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First Listen: Cheyenne Mize, 'Among The Grey'

NPR icon by Stephen Thompson
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Meagan Jordan

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Though she'd released a fine full-length debut earlier in the year, singer, songwriter, music therapist and multi-instrumentalist Cheyenne Mize first entered the public consciousness with a 2010 mini-album full of 19th-century parlor music. Titled Among the Gold and recorded with fellow Kentuckian Will Oldham, it's by definition rustic and modest in scope. But Mize's music has been blooming slowly ever since, as her initial bursts of weary melancholy continue to make room for sounds that can be playful, potent, lush and sweet.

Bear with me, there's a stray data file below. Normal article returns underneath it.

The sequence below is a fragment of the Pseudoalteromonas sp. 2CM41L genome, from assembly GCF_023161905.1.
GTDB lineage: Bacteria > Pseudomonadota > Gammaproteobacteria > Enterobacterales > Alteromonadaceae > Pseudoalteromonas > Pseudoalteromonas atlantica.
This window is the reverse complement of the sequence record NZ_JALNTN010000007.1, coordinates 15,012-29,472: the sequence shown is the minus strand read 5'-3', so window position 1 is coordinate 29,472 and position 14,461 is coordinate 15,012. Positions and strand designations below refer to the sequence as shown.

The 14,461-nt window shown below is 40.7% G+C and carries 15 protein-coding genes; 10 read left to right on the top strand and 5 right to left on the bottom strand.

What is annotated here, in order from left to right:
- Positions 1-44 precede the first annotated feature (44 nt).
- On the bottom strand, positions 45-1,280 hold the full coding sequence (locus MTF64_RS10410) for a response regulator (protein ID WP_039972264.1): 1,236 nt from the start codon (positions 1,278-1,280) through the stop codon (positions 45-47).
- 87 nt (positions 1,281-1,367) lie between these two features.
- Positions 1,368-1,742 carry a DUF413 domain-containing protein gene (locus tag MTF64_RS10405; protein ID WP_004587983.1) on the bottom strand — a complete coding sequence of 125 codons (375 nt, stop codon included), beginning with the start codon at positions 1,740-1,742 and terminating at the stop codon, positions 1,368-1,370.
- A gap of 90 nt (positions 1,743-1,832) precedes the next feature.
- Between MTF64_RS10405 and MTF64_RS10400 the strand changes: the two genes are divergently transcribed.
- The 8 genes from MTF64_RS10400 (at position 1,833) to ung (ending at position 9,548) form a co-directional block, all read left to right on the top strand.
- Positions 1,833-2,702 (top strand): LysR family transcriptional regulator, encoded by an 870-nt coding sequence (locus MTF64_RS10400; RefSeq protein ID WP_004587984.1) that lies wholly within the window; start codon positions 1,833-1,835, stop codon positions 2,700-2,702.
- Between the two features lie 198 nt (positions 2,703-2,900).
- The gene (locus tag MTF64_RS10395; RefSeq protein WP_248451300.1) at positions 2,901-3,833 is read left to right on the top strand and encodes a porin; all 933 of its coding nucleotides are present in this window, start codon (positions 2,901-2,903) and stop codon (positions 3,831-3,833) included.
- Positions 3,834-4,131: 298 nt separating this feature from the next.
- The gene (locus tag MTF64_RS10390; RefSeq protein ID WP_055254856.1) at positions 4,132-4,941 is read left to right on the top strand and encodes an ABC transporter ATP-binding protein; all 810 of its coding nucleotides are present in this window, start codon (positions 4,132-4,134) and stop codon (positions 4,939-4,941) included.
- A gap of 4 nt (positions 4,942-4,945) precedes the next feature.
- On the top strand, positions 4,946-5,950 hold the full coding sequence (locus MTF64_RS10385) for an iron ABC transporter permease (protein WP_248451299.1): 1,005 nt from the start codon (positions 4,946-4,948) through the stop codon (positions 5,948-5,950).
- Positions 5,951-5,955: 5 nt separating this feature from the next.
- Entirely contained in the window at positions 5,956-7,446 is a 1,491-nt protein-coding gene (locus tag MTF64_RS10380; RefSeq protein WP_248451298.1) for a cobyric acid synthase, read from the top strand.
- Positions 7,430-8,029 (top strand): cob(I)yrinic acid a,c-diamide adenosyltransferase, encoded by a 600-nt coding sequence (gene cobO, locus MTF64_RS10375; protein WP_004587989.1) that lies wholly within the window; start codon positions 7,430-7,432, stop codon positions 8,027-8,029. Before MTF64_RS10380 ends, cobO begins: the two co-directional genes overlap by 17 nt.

Out June 25, Among the Grey finds Mize sounding fully formed: Rich and assertive, these songs alternately storm and sparkle, as Mize's sound accommodates PJ Harvey-esque bombast ("Wait for It," "Heart Hole"), pop-rock punchiness ("Among the Grey") and ballads that shimmy and seethe ("Raymaker"). True to its title, the album explores life's many in-between places, with a crack band — including home-state pal and past tour-mate Ben Sollee on cello — recording in several different rooms of a Louisville church. Together, they craft a fine introduction to a singer who's searched for her own identity and found something worth looking for.

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